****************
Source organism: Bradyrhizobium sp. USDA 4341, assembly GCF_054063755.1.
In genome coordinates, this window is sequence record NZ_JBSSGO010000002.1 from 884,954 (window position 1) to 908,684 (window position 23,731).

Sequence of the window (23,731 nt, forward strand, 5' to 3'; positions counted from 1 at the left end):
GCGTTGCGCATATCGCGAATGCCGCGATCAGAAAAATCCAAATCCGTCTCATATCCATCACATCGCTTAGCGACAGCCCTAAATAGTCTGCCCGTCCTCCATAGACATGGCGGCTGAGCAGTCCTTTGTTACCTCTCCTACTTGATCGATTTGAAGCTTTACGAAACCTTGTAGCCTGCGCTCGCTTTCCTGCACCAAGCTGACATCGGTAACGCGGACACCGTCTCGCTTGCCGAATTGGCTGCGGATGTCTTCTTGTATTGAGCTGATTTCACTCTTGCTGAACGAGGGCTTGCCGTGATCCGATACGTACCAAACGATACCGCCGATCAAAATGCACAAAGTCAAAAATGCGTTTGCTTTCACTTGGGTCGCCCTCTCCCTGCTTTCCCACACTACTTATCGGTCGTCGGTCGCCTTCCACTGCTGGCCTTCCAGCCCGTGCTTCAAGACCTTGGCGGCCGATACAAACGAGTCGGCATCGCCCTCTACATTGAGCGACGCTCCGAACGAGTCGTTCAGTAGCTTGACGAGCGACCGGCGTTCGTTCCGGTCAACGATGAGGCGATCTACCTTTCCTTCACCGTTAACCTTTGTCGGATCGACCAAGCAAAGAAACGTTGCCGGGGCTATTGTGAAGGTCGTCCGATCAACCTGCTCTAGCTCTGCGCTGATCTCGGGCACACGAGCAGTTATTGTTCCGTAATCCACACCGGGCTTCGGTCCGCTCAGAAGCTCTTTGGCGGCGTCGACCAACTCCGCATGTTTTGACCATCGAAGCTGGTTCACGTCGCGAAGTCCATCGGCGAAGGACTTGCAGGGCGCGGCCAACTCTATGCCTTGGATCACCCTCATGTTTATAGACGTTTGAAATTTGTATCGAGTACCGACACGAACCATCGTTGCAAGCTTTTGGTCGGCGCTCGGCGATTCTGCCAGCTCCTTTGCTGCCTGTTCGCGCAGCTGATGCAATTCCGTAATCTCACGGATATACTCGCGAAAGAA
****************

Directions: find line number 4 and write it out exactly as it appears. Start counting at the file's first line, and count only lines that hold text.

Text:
GCGTTGCGCATATCGCGAATGCCGCGATCAGAAAAATCCAAATCCGTCTCATATCCATCACATCGCTTAGCGACAGCCCTAAATAGTCTGCCCGTCCTCCATAGACATGGCGGCTGAGCAGTCCTTTGTTACCTCTCCTACTTGATCGATTTGAAGCTTTACGAAACCTTGTAGCCTGCGCTCGCTTTCCTGCACCAAGCTGACATCGGTAACGCGGACACCGTCTCGCTTGCCGAATTGGCTGCGGATGTCTTCTTGTATTGAGCTGATTTCACTCTTGCTGAACGAGGGCTTGCCGTGATCCGATACGTACCAAACGATACCGCCGATCAAAATGCACAAAGTCAAAAATGCGTTTGCTTTCACTTGGGTCGCCCTCTCCCTGCTTTCCCACACTACTTATCGGTCGTCGGTCGCCTTCCACTGCTGGCCTTCCAGCCCGTGCTTCAAGACCTTGGCGGCCGATACAAACGAGTCGGCATCGCCCTCTACATTGAGCGACGCTCCGAACGAGTCGTTCAGTAGCTTGACGAGCGACCGGCGTTCGTTCCGGTCAACGATGAGGCGATCTACCTTTCCTTCACCGTTAACCTTTGTCGGATCGACCAAGCAAAGAAACGTTGCCGGGGCTATTGTGAAGGTCGTCCGATCAACCTGCTCTAGCTCTGCGCTGATCTCGGGCACACGAGCAGTTATTGTTCCGTAATCCACACCGGGCTTCGGTCCGCTCAGAAGCTCTTTGGCGGCGTCGACCAACTCCGCATGTTTTGACCATCGAAGCTGGTTCACGTCGCGAAGTCCATCGGCGAAGGACTTGCAGGGCGCGGCCAACTCTATGCCTTGGATCACCCTCATGTTTATAGACGTTTGAAATTTGTATCGAGTACCGACACGAACCATCGTTGCAAGCTTTTGGTCGGCGCTCGGCGATTCTGCCAGCTCCTTTGCTGCCTGTTCGCGCAGCTGATGCAATTCCGTAATCTCACGGATATACTCGCGAAAGAA